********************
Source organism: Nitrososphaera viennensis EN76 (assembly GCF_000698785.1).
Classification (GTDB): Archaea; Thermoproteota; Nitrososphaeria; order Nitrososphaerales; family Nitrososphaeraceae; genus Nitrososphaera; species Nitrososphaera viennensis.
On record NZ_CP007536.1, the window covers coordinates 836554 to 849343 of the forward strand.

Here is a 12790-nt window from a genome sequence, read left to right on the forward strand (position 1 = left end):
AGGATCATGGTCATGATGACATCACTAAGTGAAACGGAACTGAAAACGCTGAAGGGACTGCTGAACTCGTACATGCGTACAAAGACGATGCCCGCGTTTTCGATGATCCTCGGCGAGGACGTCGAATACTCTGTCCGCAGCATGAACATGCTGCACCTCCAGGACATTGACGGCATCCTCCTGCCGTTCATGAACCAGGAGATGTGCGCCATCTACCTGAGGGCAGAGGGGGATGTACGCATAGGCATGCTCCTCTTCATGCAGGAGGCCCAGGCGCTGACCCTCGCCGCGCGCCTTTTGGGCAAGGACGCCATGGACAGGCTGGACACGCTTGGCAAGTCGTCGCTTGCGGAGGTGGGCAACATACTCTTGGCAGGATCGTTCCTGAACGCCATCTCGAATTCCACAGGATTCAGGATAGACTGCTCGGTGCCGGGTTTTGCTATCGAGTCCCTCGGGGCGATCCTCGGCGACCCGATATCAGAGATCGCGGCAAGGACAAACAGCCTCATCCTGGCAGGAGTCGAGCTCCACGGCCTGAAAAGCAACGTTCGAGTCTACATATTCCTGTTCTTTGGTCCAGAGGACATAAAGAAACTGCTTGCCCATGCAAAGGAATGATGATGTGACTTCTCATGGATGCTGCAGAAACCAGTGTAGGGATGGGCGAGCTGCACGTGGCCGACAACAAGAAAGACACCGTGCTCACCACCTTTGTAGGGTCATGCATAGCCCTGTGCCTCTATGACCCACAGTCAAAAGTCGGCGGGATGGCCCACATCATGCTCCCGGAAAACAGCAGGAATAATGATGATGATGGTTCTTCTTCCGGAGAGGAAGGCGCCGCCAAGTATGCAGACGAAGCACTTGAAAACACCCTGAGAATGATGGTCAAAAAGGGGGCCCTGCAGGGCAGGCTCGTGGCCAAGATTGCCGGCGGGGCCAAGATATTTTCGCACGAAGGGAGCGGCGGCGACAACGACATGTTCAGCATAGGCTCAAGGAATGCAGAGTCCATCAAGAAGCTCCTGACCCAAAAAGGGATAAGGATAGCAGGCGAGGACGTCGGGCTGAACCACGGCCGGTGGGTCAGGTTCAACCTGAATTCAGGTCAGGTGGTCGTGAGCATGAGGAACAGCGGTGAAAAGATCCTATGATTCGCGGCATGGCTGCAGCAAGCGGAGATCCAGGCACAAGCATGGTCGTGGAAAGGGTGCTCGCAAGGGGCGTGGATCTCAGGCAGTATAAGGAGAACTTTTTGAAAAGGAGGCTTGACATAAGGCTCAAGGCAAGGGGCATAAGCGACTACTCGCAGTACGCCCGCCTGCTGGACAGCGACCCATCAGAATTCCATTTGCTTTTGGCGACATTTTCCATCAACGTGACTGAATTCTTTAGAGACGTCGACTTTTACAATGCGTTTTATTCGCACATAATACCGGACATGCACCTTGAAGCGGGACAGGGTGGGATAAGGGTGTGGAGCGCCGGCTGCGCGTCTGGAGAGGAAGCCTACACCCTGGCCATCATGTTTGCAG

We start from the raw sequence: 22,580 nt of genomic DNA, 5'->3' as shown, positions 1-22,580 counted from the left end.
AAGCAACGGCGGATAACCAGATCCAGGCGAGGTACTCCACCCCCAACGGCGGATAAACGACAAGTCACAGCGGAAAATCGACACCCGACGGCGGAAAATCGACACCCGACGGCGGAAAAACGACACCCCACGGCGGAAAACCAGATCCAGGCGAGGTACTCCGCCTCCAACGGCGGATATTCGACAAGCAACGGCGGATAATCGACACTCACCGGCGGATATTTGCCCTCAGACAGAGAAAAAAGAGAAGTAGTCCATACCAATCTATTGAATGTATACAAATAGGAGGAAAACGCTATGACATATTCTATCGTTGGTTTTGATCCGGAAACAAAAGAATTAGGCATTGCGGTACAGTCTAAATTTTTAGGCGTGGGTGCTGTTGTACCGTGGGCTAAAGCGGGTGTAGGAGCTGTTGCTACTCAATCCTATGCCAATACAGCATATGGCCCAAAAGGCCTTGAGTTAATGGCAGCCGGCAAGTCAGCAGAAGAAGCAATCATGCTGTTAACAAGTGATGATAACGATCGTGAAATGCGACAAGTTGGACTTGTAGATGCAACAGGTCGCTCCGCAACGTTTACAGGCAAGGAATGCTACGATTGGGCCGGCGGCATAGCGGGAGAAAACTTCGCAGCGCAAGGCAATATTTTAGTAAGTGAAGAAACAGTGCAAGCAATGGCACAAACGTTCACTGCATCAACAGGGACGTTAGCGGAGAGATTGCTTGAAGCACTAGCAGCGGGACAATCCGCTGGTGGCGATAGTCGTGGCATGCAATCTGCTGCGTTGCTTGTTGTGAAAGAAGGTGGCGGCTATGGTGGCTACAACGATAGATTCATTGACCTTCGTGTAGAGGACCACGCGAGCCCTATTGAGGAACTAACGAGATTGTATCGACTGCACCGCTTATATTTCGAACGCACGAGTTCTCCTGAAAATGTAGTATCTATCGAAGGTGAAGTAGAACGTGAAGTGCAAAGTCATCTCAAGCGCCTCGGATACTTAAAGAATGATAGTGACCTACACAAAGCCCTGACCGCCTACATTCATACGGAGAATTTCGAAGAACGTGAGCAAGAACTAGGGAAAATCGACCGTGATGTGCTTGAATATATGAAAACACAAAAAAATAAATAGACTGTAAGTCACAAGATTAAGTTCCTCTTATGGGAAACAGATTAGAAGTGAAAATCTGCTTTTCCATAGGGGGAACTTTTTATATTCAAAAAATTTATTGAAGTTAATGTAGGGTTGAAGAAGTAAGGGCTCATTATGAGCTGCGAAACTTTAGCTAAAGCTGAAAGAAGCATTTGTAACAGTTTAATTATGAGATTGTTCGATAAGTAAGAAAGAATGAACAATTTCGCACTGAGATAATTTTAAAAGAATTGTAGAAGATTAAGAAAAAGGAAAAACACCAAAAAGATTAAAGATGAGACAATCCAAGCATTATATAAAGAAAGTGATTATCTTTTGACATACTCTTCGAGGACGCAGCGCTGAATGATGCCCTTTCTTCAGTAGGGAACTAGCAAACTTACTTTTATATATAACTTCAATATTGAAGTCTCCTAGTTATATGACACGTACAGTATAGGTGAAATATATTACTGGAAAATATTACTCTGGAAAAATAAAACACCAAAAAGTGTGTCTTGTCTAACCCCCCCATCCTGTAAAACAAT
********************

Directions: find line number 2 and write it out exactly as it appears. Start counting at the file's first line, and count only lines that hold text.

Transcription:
Classification (GTDB): Archaea; Thermoproteota; Nitrososphaeria; order Nitrososphaerales; family Nitrososphaeraceae; genus Nitrososphaera; species Nitrososphaera viennensis.